Advances in the hardware field have been exponential in the last decade. Demands such as computing power, operating cost, security, leverage, and network capabilities have been addressed with today’s advanced hardware.


Because hardware is not within the scope of this blog, this blog uses the term IT platform instead of IT infrastructure.


The term IT platform covers a lot of ground in consideration of the many software applications in use today in the financial industry—, especially in the derivatives area. At the enterprise level, IT platforms are built to service the full spectrum of investment activities, including securities and other assets along with derivatives.


For the sake of simplicity, however, this blog confines itself to the derivatives IT platform, ignoring other portions of an enterprise IT platform.


Although systems servicing listed markets have matured, systems servicing OTC markets are still evolving. Certain OTC instruments and operations are being standardized and OTC systems are converging with listed market systems, trending toward a unified platform servicing all derivatives.


The ideal DIP is an integrated cross-asset solution, supporting business processes from pre-trade analytics, trading, and position management; to collateral and margin management, risk management, and compliance; right through to settlement and clearing, accounting, treasury management, and reporting.


Specific requirements vary with the nature of a firm’s business. For example, insurance firms are typically focused on hedging, which is the governing theme of their platforms.


Whatever its theme, a proven IT platform infrastructure is essential to optimize the transparency of a firm’s positions and risk, address regulatory requirements, utilize tools for analysis, and provide a holistic view of overall operations.


Throughout this part of the blog, the term IT platform (in short, platform) is synonymous with DIP. The system refers to an independent software application; module refers to a part of the system.


Throughout this section, the system is used to refer to each independent business function. In practice, some functions, such as order management and trading, could be implemented as modules of a larger system.


A growing number of firms are turning toward a unified or single platform, addressing business needs end-to-end. However, some small size firms are leaning more toward hosted solutions or outsourcing. This blog discusses a unified platform that consists of in-house applications, vendor products, or a combination of both.


The layers of a platform include the following

The IT infrastructure layer represents hardware such as servers, storage, and networks, whether hosted within the organization or at external data centers.

  • The data layer represents numerous databases that hold derivatives-related data used by various systems across business lines.
  • The middleware layer represents the software components that allow various systems to access data seamlessly.
  • The systems layer represents various independent or interdependent systems, each composed of several functional modules.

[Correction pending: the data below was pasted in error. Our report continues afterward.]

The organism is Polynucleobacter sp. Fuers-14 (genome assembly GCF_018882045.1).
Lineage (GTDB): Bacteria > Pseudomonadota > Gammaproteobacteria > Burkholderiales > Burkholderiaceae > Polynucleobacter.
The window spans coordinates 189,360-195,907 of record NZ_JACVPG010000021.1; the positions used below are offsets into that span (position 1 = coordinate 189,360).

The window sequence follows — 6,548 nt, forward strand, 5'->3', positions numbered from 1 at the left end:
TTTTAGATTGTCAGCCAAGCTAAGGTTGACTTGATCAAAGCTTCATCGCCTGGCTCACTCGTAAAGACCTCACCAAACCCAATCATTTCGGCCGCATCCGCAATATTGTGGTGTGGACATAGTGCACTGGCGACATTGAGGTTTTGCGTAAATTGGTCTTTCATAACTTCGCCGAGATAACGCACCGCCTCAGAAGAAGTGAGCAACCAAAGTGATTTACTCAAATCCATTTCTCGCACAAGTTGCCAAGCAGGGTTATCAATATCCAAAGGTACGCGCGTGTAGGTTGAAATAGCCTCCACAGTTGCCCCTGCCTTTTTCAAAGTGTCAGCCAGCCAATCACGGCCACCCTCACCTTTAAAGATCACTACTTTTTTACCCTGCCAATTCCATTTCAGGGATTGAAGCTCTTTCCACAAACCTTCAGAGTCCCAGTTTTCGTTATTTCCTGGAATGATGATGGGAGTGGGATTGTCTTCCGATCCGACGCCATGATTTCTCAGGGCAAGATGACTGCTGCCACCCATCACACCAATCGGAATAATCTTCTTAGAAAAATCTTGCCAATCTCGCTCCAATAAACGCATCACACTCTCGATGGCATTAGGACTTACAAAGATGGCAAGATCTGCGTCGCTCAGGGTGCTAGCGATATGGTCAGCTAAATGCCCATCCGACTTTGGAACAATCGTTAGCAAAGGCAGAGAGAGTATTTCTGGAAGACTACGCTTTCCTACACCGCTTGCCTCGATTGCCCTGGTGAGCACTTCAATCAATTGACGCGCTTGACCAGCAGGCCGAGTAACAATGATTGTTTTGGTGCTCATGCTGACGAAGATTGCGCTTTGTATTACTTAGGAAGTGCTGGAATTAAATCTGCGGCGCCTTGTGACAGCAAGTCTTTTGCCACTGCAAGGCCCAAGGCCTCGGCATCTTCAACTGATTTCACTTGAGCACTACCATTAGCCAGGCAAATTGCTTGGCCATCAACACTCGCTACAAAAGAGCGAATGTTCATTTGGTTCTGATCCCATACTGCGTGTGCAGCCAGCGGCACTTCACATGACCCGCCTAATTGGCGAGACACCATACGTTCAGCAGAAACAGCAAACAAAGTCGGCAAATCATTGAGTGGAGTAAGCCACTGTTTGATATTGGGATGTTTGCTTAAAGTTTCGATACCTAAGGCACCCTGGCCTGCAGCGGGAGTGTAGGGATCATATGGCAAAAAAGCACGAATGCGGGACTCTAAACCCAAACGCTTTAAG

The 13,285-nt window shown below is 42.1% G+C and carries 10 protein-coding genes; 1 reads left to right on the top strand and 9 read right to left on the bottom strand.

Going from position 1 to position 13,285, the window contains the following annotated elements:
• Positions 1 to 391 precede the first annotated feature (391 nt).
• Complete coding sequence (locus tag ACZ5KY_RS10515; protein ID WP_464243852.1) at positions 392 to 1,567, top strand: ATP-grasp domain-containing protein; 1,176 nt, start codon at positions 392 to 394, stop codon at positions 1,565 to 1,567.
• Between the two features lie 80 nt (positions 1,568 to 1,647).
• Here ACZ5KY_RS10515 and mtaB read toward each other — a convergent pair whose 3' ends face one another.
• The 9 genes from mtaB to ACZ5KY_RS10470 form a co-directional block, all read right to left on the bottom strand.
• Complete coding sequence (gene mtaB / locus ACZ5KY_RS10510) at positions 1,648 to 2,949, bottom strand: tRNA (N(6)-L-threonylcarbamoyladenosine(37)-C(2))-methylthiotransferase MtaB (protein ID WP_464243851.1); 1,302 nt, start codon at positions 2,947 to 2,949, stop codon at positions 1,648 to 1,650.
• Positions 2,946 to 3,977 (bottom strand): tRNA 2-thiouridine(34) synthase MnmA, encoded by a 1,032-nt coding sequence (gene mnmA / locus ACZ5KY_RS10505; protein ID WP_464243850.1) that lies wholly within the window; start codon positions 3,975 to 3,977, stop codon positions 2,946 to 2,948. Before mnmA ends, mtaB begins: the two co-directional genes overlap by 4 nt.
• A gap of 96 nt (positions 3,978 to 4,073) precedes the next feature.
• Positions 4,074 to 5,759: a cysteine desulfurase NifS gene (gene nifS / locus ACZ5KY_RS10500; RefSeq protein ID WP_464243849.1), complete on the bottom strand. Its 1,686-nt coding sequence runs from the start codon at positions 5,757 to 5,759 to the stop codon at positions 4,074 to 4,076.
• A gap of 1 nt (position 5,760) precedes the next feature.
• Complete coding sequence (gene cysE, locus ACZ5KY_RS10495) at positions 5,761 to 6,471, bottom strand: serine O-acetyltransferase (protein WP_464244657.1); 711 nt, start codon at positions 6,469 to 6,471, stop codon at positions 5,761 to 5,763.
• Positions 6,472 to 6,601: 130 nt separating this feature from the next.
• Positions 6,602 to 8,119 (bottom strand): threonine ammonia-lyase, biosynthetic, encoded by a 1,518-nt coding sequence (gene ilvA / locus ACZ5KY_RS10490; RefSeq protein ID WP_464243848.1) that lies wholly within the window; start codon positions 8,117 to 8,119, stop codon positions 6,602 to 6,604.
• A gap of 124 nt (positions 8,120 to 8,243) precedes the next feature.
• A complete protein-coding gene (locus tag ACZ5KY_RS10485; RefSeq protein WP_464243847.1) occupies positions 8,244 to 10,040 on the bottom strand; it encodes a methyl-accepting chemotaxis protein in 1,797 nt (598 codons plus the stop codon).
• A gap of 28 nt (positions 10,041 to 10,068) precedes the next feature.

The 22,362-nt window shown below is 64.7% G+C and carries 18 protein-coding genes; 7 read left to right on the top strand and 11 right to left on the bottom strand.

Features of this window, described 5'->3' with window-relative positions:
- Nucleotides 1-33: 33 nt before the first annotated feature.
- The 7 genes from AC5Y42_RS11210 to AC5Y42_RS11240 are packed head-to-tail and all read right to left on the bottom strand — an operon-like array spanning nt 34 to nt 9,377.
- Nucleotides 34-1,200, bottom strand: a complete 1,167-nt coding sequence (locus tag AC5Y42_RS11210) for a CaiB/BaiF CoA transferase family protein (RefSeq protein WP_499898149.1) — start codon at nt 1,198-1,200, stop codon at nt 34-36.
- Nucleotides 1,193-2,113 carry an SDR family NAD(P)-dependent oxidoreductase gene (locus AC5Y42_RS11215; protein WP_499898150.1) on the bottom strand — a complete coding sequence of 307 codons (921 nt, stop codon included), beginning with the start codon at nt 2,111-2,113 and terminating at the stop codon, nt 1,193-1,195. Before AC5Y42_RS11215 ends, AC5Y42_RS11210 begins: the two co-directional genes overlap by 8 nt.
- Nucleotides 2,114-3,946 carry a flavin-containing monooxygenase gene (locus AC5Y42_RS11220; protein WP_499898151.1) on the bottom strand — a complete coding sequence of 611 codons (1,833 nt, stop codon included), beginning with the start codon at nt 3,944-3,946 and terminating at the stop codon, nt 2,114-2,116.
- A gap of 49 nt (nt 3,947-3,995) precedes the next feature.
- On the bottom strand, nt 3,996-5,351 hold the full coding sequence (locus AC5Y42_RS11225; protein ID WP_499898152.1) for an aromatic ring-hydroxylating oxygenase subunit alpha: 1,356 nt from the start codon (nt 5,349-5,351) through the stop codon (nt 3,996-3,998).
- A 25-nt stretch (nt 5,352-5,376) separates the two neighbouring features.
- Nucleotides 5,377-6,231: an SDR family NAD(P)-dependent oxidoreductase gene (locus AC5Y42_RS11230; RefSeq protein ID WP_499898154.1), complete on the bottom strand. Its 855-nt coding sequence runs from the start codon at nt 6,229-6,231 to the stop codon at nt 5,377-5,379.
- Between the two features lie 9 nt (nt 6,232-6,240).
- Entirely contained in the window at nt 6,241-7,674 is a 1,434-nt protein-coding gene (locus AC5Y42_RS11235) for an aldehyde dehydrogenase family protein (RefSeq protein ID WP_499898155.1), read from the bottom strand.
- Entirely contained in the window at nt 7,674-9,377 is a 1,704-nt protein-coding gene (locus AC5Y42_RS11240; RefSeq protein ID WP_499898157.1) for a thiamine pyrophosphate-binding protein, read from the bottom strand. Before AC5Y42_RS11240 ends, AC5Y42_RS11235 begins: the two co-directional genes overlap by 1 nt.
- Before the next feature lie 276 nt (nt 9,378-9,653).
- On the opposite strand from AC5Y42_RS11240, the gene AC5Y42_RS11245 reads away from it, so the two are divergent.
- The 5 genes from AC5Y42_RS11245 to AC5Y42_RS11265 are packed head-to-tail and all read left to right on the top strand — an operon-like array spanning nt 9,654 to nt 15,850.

Platform Systems

Historically, systems of different types of technologies coexisted and cooperated using several integration models. Some of these models are real-time; others are batch-oriented.


Today’s integration technology and models achieve seamless integration between systems from multiple vendors, even those running on different operating environments, such as Unix, Windows, and Linux.


Heterogeneous Systems In practice, IT platforms are built using different technologies running on different infrastructures containing various products supplied by several different vendors. All components must work together seamlessly to form an IT platform.


Once market participants enter into a derivatives contract, their responsibilities remain essentially the same regardless of whether they are on the buy side or the sell side. They need to manage the contract in a similar way, although their purpose and risk management strategies may vary.


The sell-side differs in certain aspects because of its volume and business objectives. In most cases, sell-side firms enter into a contract to offset risk, but their obligations remain and they need to manage the contract until the end of the term.


Most functions related to derivatives are applicable to both buy-side and sell-side firms. The focus of the following section is on the operations of buy-side platforms rather than on the business itself.


Buy-Side Platform

Recall that buy-side firms include institutions such as asset managers, pension funds, hedge funds, insurers, and corporations from regional to global companies, across all industries.


The primary purpose of derivatives is to hedge risk; the secondary purpose is to earn profits from speculation and leverage. Because buy-side, risk-taking transaction volume is limited, the buy-side profile is very different from that of the sell-side profile.


A buy-side derivatives contract is typically associated with some asset position of the firm or is a part of a specific risk management strategy. However, some hedge funds may involve in derivatives speculation heavily.


An integrated cross-asset platform incorporates all functional layers, from trading activities in the front office, through risk management and control in the middle office, to processing and accounting in the back office.